Peter holds a Honors Bachelor degree in Maths and Philosophy from the University of Oxford, and a Master’s degree in Mathematics as well as a Ph.D. in Logic and the Metholodology of Science from the University of California at Berkeley. His Ph.D. dissertation concerned methods and software for temporal reasoning in artificial intelligence contexts. He holds a US Private Pilot single-engined airplane land certificate with Instrument Airplane rating and has about 750 hours total flying time.
|Jan Sanders||Dr.-Ing. Bernd Sieker|
Dr.-Ing. Jan Sanders is the author of the SERAS™ toolset which supports Why-Because Analyses of incidents and accidents, from initial reports in the form of running textual description to the final report, which consists of Why-Because Graph, Timeline, annotated Factor, Actor and Group listings and justification. He is currently the maintainer of the CausalML dialect, devised by the Technical University of Braunschweig IfEV in cooperation with University of Bielefeld RVS group as an XML dialect to support causal analyses of engineered-system failures. He is expert on parsing and analysis techniques for technical natural language.
He has submitted his doctoral thesis which implements a database of causally-analysed incidents in SERAS™, and enables searching and correlation on the basis of a variety of causal patterns. He currently works for the Bundesamt für Sicherheit in der Informationstechnik (BSI), the Federal Information-Technology Security Agency, in the area of infrastructure security.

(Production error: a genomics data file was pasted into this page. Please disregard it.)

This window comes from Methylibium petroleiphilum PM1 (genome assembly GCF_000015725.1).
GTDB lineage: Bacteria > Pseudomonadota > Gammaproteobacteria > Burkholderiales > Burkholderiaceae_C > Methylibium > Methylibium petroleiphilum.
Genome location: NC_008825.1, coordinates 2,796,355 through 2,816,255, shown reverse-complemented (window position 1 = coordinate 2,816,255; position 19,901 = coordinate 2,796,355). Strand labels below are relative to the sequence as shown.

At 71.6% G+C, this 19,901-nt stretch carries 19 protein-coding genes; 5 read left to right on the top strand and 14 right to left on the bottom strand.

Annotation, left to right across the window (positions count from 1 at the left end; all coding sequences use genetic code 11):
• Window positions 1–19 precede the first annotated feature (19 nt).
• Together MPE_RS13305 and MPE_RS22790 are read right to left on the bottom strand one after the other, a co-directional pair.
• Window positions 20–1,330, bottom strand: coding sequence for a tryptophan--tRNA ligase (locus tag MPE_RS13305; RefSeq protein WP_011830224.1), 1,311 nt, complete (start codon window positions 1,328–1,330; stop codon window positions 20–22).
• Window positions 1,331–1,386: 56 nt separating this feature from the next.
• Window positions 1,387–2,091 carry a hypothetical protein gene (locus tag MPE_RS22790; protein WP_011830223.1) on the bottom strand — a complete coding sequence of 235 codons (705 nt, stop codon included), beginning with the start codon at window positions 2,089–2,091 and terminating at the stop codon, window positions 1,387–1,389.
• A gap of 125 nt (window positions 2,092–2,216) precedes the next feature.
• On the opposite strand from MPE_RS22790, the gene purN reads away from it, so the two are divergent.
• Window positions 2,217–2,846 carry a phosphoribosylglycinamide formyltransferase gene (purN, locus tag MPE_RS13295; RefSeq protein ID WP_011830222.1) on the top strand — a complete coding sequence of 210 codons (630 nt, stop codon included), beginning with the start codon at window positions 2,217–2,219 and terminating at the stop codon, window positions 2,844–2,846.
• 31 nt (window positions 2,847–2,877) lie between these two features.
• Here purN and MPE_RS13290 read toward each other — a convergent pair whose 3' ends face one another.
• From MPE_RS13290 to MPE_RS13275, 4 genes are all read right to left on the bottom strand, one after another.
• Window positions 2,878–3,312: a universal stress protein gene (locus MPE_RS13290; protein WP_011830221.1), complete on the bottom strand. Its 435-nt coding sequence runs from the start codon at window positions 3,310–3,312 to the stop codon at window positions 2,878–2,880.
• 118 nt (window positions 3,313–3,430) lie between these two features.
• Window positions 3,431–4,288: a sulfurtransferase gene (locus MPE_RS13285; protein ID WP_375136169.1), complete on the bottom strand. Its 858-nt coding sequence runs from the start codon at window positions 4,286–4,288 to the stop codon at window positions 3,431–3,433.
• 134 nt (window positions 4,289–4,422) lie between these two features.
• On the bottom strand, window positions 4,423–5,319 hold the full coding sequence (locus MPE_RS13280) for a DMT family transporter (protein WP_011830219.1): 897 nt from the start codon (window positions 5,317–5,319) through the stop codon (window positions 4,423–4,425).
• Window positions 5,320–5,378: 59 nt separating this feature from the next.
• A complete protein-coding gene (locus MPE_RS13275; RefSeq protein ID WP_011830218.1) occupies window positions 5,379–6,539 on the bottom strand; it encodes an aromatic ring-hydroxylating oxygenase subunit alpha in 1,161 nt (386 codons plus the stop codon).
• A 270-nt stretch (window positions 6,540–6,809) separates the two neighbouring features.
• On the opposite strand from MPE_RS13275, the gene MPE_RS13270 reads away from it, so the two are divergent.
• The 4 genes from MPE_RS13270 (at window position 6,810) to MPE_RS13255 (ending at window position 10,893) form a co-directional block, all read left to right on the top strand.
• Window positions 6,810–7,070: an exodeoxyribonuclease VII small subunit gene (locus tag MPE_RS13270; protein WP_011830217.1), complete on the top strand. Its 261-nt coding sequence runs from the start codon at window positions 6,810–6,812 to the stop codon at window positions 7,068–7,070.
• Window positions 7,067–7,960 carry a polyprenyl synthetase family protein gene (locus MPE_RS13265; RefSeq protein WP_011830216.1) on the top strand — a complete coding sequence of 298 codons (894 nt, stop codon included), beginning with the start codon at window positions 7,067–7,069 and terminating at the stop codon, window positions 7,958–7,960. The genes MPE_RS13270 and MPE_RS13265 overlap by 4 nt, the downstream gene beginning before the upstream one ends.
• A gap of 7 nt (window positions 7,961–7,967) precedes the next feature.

Dr.-Ing. Bernd Sieker
Dr.-Ing. Bernd Sieker is expert in domain-specific analyses of engineered systems, in particular various forms of reverse engineering using causal techniques devised in-house, as well as data preparation, analysis, fusion and presentation techniques, including automatic plotting and graphing, and construction of animated videos. He also produces searchable versions of engineering documentation. He is also tasked with becoming Causalis’s main engineering-domain expert on individual client cases.
Bernd is the inventor of the Causal Control Flow Diagram (CCFD) technique for causal analysis of system and subsystem interactions, and is one of the main developers of Ontological Hazard Analysis (OHA), on which he wrote his doctoral dissertation. He is a registered aircraft-model developer for the X-Plane software for simulation of aircraft flight, responsible for a number of aircraft in the Android version of the simulator.
Bernd holds a doctoral engineering degree from the University of Bielefeld’s Faculty of Technology, with a thesis on OHA, as well as a Diplom degree (roughly equivalent to a thesis-based Master’s degree) with a thesis on WBA of the Concorde accident at Gonesse and SW tools for WBA support. He regularly teaches both the module in computer networking techniques and the module in system safety and failure analysis offered by the University’s Faculty of Technology and supervises student projects concerned with learning and applying OHA and other safety analysis techniques. He implemented the computer-networking teaching laboratory at the University along with Jan Sanders. He holds an EASA private pilot license with a single engine piston (land) airplanes class rating and has about 185 hours total flying time.